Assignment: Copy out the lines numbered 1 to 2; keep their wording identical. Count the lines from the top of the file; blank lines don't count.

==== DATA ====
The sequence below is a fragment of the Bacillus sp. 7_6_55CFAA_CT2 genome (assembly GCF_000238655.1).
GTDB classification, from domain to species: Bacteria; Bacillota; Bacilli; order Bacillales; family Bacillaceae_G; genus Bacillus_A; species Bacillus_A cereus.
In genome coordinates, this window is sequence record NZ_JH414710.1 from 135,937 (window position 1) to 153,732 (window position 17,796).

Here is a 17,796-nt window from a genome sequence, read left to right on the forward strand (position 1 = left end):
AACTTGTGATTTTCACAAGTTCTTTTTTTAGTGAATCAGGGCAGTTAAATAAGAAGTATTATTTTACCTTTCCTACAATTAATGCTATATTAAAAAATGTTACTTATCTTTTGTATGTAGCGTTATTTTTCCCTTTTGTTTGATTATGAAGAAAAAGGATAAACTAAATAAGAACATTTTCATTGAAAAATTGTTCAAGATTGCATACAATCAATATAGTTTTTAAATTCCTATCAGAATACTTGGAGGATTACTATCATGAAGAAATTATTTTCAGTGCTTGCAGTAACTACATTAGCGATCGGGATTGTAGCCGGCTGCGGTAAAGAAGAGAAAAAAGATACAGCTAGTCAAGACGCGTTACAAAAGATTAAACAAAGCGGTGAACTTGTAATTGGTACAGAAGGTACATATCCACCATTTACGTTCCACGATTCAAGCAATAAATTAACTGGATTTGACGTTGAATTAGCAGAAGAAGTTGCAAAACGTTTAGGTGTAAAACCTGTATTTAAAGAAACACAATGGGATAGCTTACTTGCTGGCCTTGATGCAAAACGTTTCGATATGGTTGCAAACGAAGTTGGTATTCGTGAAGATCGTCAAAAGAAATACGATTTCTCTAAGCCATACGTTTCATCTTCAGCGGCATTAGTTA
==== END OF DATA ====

The sequence below is a fragment of the Bacillus sp. 7_6_55CFAA_CT2 genome (assembly GCF_000238655.1).
GTDB classification, from domain to species: Bacteria; Bacillota; Bacilli; order Bacillales; family Bacillaceae_G; genus Bacillus_A; species Bacillus_A cereus.